A work of art and a labour of love, the Little Chapel is possibly the smallest chapel in the world. It was built by Brother Déodat who started work in March 1914. His plan was to create a miniature version of the famous grotto and basilica at Lourdes in France. Guardianship of the Little Chapel now rests with Blanchelande Girls College which is run by a Charitable Trust. The Little Chapel is beautifully decorated with seashells, pebbles and colourful pieces of broken china and the College has an ongoing programme of repairs and improvements.

In 1680 Jean-Baptiste de la Salle founded 'The Brothers of the Christian Schools', a religious fraternity of men devoted to the education of boys. The order flourished and by the early 20th century more than six thousand brothers were teaching in France.
In 1904 the French government passed anti-religious laws proscribing all religious schools. Thousands of religious left France to continue their work of vocation in exile. Thus it was that a group of de la Salle brothers arrived in Guernsey in June 1904 and acquired Les Vauxbelets (=the pretty little valleys). The brothers developed the estate and buildings. They constructed a large wooden hut, a stone building and a farm.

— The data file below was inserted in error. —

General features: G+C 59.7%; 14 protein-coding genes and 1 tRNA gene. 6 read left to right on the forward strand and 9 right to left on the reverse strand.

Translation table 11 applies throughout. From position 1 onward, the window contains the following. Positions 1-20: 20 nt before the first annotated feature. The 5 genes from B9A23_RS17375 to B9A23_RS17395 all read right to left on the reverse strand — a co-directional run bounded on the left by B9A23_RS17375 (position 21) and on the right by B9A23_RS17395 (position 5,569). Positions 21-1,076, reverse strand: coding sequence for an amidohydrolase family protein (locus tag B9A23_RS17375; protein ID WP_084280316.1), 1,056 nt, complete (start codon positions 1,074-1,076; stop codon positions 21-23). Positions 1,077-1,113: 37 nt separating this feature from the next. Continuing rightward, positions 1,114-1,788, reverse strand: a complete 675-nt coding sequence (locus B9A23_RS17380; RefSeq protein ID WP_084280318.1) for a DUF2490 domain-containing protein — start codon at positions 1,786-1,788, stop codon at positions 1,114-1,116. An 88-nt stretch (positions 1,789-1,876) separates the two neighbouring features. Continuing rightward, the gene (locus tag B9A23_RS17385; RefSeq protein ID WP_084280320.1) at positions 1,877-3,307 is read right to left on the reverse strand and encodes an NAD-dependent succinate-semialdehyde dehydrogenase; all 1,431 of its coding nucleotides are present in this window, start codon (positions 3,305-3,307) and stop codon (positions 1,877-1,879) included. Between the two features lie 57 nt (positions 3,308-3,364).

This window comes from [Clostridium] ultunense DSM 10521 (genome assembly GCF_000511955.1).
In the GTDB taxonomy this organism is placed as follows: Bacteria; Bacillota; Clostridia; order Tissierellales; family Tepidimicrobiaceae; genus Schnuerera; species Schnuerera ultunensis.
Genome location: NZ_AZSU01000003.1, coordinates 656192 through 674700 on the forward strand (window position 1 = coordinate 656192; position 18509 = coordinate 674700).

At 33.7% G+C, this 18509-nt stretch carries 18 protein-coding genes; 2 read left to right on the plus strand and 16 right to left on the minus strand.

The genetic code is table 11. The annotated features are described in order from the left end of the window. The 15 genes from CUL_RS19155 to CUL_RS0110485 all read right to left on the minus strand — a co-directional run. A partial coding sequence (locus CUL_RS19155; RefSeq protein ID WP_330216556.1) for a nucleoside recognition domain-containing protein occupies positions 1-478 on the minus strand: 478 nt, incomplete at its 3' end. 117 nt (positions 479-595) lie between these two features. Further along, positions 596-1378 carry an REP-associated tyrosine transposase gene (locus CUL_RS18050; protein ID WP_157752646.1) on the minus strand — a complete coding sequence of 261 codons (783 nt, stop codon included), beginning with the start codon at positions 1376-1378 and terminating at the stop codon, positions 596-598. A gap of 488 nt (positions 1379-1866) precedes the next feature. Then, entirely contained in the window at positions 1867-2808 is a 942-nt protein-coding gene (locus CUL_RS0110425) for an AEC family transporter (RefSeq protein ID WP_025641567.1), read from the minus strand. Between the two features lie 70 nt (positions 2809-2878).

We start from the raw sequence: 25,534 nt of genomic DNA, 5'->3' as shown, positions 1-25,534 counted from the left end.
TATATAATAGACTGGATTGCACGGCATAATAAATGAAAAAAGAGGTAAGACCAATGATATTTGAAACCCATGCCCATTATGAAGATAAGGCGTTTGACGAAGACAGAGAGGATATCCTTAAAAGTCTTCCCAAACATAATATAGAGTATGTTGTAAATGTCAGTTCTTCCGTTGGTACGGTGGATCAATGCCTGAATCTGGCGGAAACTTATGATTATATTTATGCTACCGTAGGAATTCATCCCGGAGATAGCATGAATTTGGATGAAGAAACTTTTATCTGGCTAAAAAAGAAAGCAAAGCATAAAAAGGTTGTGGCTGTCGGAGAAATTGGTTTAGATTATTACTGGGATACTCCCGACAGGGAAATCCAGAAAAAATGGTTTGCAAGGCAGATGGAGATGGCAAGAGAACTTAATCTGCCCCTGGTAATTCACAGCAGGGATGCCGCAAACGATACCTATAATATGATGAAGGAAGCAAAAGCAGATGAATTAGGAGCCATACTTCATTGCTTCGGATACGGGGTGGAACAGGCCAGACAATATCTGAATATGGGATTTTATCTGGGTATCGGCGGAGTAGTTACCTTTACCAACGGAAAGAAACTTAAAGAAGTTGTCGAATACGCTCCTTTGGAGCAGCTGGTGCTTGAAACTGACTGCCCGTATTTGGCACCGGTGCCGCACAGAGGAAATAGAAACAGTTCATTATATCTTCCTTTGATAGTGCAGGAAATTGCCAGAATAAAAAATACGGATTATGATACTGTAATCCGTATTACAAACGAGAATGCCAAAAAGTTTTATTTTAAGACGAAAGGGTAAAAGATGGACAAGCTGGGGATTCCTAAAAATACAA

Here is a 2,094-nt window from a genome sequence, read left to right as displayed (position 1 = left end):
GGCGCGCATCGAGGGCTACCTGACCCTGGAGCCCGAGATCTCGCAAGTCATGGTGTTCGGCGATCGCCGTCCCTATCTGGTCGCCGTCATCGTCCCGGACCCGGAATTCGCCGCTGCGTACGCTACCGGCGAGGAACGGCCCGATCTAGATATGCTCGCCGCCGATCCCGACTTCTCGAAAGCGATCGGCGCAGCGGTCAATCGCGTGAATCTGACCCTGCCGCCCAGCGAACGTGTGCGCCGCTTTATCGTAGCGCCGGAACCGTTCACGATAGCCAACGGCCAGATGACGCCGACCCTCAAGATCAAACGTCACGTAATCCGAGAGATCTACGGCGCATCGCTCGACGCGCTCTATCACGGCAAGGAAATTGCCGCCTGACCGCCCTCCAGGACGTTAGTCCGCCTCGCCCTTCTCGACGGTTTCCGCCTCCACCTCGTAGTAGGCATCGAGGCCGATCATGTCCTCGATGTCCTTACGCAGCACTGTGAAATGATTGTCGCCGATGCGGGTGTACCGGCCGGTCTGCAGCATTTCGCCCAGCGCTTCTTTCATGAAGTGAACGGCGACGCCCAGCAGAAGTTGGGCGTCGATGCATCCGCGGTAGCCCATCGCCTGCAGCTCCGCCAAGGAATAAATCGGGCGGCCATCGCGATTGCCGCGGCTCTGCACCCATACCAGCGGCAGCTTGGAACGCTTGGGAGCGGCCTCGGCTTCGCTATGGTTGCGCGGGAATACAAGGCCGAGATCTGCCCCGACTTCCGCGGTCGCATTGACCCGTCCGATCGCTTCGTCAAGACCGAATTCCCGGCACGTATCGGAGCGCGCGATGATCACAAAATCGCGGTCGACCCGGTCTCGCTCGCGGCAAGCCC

In December 1913 Brother Deodat (=given to God) arrived at Les Vauxbelets. When he saw the woody slope of land facing the valley he formed the idea of building a grotto like that at Lourdes. In March 1914 he built a tiny chapel, 9 feet long by 4.5 feet wide. This chapel was criticised and so Brother Deodat spent the following night demolishing the building. Thus ended the first chapel.

Brother soon set to work again and in July 1914 the grotto was completed and officially blessed. Not long afterwards he built a little chapel which measured 9 feet by 6 feet. This survived until September 1923; Brother Deodat demolished it in that month because the Bishop of Portsmouth had not been able to pass through the doorway. Thus ended the second chapel

In 1939 Brother Deodat returned to France because of ill health. After his departure the care of the Little Chapel was entrusted to Brother Cephas, who continued to decorate the building until his retirement in 1965. The building lacked necessary maintenance for several years until, in 1977, a committee was established to restore the chapel. The foundations were stabilised and the roof renovated. Much was accomplished but the work of conservation and restoration is never ending.